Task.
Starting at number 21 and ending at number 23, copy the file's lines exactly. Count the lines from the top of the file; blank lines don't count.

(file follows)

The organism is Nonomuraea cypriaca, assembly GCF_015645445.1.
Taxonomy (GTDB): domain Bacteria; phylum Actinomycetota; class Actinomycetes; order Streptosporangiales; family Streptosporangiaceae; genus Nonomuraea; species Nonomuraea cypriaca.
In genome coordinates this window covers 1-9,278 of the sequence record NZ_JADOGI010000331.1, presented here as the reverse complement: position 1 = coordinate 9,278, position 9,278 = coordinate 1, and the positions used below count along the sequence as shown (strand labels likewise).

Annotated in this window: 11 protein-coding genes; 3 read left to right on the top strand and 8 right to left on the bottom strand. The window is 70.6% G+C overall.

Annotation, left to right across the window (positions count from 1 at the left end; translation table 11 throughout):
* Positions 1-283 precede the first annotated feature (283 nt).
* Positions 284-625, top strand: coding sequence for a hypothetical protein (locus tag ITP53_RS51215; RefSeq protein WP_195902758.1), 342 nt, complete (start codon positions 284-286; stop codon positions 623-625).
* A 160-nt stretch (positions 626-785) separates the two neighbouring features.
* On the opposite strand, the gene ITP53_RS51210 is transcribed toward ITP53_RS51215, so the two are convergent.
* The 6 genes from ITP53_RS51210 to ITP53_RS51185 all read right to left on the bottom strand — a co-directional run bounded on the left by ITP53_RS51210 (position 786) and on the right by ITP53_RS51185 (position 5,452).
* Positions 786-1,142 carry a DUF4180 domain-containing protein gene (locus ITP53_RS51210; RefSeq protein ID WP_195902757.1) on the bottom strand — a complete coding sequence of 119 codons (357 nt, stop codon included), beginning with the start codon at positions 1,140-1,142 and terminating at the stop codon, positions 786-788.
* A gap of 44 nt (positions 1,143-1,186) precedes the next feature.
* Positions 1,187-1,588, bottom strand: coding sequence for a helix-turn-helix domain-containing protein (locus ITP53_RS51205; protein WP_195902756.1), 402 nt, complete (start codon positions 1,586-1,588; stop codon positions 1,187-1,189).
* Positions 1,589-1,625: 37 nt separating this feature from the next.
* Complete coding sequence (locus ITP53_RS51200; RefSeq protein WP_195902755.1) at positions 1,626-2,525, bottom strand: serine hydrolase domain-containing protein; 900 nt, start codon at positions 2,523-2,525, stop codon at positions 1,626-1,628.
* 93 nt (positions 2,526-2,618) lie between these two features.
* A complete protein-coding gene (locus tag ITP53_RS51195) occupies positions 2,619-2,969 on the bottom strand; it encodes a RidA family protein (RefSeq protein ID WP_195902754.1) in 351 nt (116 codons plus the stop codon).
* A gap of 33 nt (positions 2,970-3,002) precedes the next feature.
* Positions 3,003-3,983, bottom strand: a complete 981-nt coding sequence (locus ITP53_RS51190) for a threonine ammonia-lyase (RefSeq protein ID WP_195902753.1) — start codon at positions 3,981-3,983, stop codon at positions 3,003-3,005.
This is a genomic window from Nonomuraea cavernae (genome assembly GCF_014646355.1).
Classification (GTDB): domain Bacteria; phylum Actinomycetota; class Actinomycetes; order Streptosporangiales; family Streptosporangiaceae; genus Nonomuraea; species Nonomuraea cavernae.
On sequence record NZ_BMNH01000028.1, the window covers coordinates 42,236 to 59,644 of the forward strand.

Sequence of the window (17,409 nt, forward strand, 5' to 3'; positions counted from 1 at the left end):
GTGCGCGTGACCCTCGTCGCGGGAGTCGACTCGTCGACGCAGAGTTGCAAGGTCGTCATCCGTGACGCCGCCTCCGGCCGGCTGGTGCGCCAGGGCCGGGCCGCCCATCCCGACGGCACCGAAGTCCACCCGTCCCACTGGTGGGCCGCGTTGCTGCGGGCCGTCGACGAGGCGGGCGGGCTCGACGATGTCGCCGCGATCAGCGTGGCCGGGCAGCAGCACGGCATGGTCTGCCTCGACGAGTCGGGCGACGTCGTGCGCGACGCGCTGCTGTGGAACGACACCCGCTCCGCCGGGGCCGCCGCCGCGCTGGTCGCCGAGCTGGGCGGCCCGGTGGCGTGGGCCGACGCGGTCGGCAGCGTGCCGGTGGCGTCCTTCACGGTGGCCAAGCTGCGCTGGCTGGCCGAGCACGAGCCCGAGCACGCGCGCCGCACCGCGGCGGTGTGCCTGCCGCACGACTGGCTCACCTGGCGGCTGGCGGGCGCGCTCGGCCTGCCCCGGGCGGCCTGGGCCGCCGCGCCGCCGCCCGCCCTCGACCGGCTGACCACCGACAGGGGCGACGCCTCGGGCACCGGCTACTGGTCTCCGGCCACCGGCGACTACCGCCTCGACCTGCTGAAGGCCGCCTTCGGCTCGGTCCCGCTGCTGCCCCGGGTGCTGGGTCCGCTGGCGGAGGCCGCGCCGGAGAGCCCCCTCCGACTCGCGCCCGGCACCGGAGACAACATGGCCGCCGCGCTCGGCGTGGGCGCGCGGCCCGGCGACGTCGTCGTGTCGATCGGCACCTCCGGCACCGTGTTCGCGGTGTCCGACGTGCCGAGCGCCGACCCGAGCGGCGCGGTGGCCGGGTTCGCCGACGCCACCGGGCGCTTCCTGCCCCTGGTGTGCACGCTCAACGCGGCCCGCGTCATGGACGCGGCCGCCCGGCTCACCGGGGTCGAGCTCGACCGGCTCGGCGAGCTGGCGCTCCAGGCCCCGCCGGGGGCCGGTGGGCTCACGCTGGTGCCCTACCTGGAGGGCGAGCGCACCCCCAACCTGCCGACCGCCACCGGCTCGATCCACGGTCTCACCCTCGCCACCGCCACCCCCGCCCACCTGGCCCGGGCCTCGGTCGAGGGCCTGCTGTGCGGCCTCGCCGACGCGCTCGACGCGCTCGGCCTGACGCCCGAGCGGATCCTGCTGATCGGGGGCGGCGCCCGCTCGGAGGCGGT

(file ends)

Classification (GTDB): domain Bacteria; phylum Actinomycetota; class Actinomycetes; order Streptosporangiales; family Streptosporangiaceae; genus Nonomuraea; species Nonomuraea cavernae.
On sequence record NZ_BMNH01000028.1, the window covers coordinates 42,236 to 59,644 of the forward strand.

Sequence of the window (17,409 nt, forward strand, 5' to 3'; positions counted from 1 at the left end):